Both of these documents involve, among other things, self-referencing overlay techniques that can be utilized with overlay metrology tools in a production environment to find the lens distortion in the presence of scanner dynamics. For diagnosing the intra-field scanner lens distortion ((ΔXsl(x), ΔYsl(x)) in the presence of significant scanner non-repeatability, the Smith '986 Patent (U.S. Pat. No. 6,573,986 to Smith, supra) teaches the use of a special reticle that has reduced optical transmission that is multiply scanned, producing sub-E0 exposures on the wafer. The result is that the teachings of the Smith '986 Patent can be used to accurately determine the repeatable part of the scanner intra-field lens distortion. Techniques for determining the part of the non-repeatable intra-field distortion that changes from scan to scan, such as scanner y-magnification (see
Another method, especially suited to application in scanners, is described in U.S. patent application Ser. No. 10/252,020 to Smith, supra. In the Smith '020 application, a reduced transmission reticle is not required to extract the lens distortion (ΔxL(x), ΔyL(xl)). Rather, three or four specific dynamic exposures and a special algorithm enable extracting the dynamic lens distortion. The techniques described in both of these documents are incorporated by reference herein.
Part II of Related Art: Determining Intra-Field Scanning Distortion Error-Maps
Novel methods and apparatus for determining the dynamic distortion (synchronization) components (ΔXS(y), ΔYS(y), ΔYR(x,y)) that are present in lithographic scanners are described by A. Smith in co-pending U.S. patent application Ser. No. 10/252,021 entitled “Method and Apparatus for Self-Referenced Dynamic Step and Scan Intra-field Scanning Distortion”, assigned to the assignee of the present invention and incorporated herein in its entirety, where ΔXS(y) and ΔYS(y) represent the integrated average translational error associated with scanning dynamics, and ΔYR(x,y) is the integrated average scanning yaw error.
In one embodiment, a special reticle pattern is exposed over the full field that is to be characterized. The wafer is then rotated 90 degrees and one or more exposures over the same field are made. Box-in-box structures on the resulting developed wafer are then measured and together with a special mathematical algorithm are used to reconstruct the dynamic scanner distortion (synchronization) error-map to within a translation, y-scale, and scan skew. The output of this embodiment is scanning synchronization error for a single scan, which is a combination of repeatable and non-repeatable parts. The repeatable portion is also useful and can be determined either from averaging results of multiple, single scan runs or by multiple exposures using a reduced transmission reticle, which outputs the repeatable portion of the transverse scanning synchronization error.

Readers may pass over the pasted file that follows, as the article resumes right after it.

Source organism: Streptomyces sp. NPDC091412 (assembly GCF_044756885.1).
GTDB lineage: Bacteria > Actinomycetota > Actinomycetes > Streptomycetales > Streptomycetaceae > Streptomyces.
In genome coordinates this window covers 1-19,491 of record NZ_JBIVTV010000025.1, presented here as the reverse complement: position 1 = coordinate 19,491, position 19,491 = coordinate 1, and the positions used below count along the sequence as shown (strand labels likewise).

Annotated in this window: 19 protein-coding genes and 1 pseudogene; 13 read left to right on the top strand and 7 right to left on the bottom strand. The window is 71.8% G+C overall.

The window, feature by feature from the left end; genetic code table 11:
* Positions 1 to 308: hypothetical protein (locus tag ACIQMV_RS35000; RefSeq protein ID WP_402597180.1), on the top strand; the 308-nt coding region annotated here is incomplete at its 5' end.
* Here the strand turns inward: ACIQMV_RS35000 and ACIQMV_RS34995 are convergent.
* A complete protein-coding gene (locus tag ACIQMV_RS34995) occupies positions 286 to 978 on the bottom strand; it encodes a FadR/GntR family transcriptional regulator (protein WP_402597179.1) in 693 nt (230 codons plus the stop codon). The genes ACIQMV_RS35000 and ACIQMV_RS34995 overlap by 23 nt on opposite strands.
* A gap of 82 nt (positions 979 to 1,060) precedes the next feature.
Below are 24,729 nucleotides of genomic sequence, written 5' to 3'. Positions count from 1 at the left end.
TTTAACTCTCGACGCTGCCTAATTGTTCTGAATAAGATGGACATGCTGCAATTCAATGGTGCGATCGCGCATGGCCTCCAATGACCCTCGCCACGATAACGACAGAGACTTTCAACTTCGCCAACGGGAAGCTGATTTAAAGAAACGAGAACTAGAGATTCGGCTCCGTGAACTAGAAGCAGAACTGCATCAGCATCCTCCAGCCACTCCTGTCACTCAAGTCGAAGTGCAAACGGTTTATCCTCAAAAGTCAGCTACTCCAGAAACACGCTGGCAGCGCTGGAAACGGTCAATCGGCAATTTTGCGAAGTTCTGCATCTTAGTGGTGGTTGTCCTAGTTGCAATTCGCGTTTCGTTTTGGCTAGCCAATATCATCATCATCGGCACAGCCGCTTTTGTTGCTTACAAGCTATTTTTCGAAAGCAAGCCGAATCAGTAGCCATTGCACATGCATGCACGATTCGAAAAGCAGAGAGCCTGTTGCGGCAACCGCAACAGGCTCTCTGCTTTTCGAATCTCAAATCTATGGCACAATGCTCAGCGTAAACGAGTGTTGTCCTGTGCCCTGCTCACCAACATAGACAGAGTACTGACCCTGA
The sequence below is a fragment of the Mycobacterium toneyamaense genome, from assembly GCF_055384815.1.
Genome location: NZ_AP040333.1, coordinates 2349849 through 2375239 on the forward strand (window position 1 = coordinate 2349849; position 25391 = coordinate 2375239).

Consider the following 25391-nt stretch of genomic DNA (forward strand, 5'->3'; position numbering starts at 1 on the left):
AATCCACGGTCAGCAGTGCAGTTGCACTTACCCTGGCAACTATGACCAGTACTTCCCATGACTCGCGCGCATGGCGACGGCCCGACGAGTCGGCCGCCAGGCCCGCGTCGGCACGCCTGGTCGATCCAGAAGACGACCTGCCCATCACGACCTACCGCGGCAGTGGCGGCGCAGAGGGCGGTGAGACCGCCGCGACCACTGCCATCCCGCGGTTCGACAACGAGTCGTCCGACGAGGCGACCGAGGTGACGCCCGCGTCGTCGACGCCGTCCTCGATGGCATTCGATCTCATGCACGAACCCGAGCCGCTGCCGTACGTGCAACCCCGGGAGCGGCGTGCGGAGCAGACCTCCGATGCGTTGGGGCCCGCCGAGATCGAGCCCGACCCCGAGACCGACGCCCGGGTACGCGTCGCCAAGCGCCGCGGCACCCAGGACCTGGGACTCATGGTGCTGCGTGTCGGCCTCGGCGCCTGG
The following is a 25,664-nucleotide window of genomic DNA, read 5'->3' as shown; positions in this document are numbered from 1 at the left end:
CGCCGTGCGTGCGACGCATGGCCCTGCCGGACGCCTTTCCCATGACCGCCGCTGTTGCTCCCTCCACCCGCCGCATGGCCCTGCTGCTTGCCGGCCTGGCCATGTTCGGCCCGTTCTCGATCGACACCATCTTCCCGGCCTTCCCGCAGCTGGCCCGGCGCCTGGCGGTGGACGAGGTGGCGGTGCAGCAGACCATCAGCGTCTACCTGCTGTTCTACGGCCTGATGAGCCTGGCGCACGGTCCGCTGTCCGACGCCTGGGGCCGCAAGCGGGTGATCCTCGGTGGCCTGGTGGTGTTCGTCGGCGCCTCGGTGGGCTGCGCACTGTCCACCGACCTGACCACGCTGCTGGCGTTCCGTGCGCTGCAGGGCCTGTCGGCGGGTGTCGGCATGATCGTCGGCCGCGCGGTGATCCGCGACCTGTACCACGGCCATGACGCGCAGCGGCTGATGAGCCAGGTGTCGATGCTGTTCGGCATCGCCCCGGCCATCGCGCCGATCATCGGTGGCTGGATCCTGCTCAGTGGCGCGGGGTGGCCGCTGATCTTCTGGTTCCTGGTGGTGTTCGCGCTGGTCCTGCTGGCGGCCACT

Part III of Related Art: Determining Focus and Focal Plane Deviation (FPD) Error-Maps
Another technique related to the present invention relates to determining the FPD (Focal Plane Deviation or focus error across the field) associated with a photolithographic projection system, wafer-stage, reticle-stage, and substrate (wafer). Three industry standard methods, FOCAL (see, for example, “Controlling Focal Plane Tilt”, supra), PSFM (“Detailed Study of a Phase-Shift Focus Monitor”, G. Pugh et al,. SPIE, Vol. 2440, pp. 690–700, 1995), and Schnitzls (“Distinguishing Dose from Defocus for In-Line Lithography Control”, supra) can be used to determine best focus and focal plane deviation (FPD) associated with the lithographic process. Each technique is described in several semiconductor trade magazines, journals, and U.S. Patents. See, for example, “Detailed study of a phase-shift focus monitor”, supra; “Optical Focus Phase Shift Test Pattern, Monitoring system and Process”, Brunner et al., U.S. Pat. No. 5,300,786 issued Apr. 5, 1994; and “Controlling Focal Plane Tilt”, S. Hsu et al., Semiconductor International, Apr. 1, 1999 (available via Internet at the URL of [www.reed-electronics.com/semiconductor/toc/4%2F1%2F1999]). Other techniques for determining best focus and possibly FPD include: OELM (see, for example, “Understanding Optical End of Line Metrology”, supra) and FEM matrix evaluation (see, for example, “Comprehensive Guide to Optical Lithography Simulation”, supra).
Another method is described in “Apparatus, Method of Measurement, and Method of Data Analysis for Correction of Optical System”, Smith et al., U.S. Pat. No. 5,828,455 issued Oct. 27, 1998; “Apparatus Method of Measurement and Method of Data Analysis for Correction of Optical System”, Smith et al., U.S. Pat. No. 5,978,085 issued Nov. 2, 1999, both of which are incorporated herein by reference in their entirety. An In-situ Interferometer (ISI) with large aperture plate hole and lower density box array for measuring low order aberrations is described in these references. This is in addition to apparatus for measuring high order lens aberrations.
In general terms, each of these techniques estimates the focal error across the field (FPD) using a variety of special reticle patterns, interferometric devices, mirrors, sensors, common industry rules of thumb and statistical models. Some techniques, such as the Schnitzl (see, for example, “Distinguishing Dose from Defocus for In-Line Lithography Control”, supra), FEM matrix (See, for example, “Comprehensive Guide to Optical Lithography Simulation”, supra) and ISI (U.S. Pat. No. 5,828,455 supra; and U.S. Pat. No. 5,978,085 supra) determine both the magnitude and direction of focal offset, while others (OELM, “Understanding Optical End of Line Metrology”, supra) cannot, without additional modifications and assumptions. In addition, each of these methods (with exception of ISI) utilizes the stepper or scanner wafer-stage leveling and positioning system and/or optical alignment system to aide in the determination of focus or FPD.
To separately extract scanner synchronization errors from wafer-stage non-flatness, and wafer irregularity (z-focusing error ΔZS(x, y), FPD error-map), the technique described in “Process for Determination of Lens Field Curvature”, A. Smith et al., supra is helpful. This technique allows for determination of the dynamic lens field curvature divorced from wafer flatness and scanning height variation effects. It involves a special exposure pattern applied to the FPD method (e.g., FOCAL, PSFM, OELM, FEM, ISI, etc.) and special subsequent data processing techniques.